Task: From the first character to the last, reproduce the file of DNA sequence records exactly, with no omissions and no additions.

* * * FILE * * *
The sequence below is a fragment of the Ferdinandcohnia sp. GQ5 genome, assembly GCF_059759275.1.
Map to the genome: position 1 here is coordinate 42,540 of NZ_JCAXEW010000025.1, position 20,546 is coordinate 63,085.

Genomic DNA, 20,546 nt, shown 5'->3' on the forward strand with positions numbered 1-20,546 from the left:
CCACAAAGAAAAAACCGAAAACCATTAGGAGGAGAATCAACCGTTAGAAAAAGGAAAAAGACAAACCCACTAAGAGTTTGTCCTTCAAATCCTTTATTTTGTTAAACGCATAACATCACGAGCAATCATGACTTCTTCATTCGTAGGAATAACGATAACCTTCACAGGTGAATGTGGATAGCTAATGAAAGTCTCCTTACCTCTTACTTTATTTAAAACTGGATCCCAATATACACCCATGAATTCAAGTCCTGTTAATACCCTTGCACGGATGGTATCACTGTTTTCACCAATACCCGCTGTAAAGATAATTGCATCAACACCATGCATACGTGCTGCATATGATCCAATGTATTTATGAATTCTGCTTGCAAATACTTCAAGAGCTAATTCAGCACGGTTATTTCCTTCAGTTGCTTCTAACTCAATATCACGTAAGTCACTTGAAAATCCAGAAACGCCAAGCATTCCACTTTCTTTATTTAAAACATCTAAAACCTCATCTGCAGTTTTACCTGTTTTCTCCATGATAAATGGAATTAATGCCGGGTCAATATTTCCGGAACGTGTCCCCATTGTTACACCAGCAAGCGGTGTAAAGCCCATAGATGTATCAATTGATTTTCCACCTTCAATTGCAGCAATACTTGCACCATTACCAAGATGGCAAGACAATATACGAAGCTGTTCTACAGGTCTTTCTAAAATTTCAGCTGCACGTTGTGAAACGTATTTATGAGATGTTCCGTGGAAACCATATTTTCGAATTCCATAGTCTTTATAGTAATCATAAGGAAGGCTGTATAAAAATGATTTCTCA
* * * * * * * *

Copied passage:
The sequence below is a fragment of the Ferdinandcohnia sp. GQ5 genome, assembly GCF_059759275.1.
Map to the genome: position 1 here is coordinate 42,540 of NZ_JCAXEW010000025.1, position 20,546 is coordinate 63,085.

Genomic DNA, 20,546 nt, shown 5'->3' on the forward strand with positions numbered 1-20,546 from the left:
CCACAAAGAAAAAACCGAAAACCATTAGGAGGAGAATCAACCGTTAGAAAAAGGAAAAAGACAAACCCACTAAGAGTTTGTCCTTCAAATCCTTTATTTTGTTAAACGCATAACATCACGAGCAATCATGACTTCTTCATTCGTAGGAATAACGATAACCTTCACAGGTGAATGTGGATAGCTAATGAAAGTCTCCTTACCTCTTACTTTATTTAAAACTGGATCCCAATATACACCCATGAATTCAAGTCCTGTTAATACCCTTGCACGGATGGTATCACTGTTTTCACCAATACCCGCTGTAAAGATAATTGCATCAACACCATGCATACGTGCTGCATATGATCCAATGTATTTATGAATTCTGCTTGCAAATACTTCAAGAGCTAATTCAGCACGGTTATTTCCTTCAGTTGCTTCTAACTCAATATCACGTAAGTCACTTGAAAATCCAGAAACGCCAAGCATTCCACTTTCTTTATTTAAAACATCTAAAACCTCATCTGCAGTTTTACCTGTTTTCTCCATGATAAATGGAATTAATGCCGGGTCAATATTTCCGGAACGTGTCCCCATTGTTACACCAGCAAGCGGTGTAAAGCCCATAGATGTATCAATTGATTTTCCACCTTCAATTGCAGCAATACTTGCACCATTACCAAGATGGCAAGACAATATACGAAGCTGTTCTACAGGTCTTTCTAAAATTTCAGCTGCACGTTGTGAAACGTATTTATGAGATGTTCCGTGGAAACCATATTTTCGAATTCCATAGTCTTTATAGTAATCATAAGGAAGGCTGTATAAAAATGATTTCTCA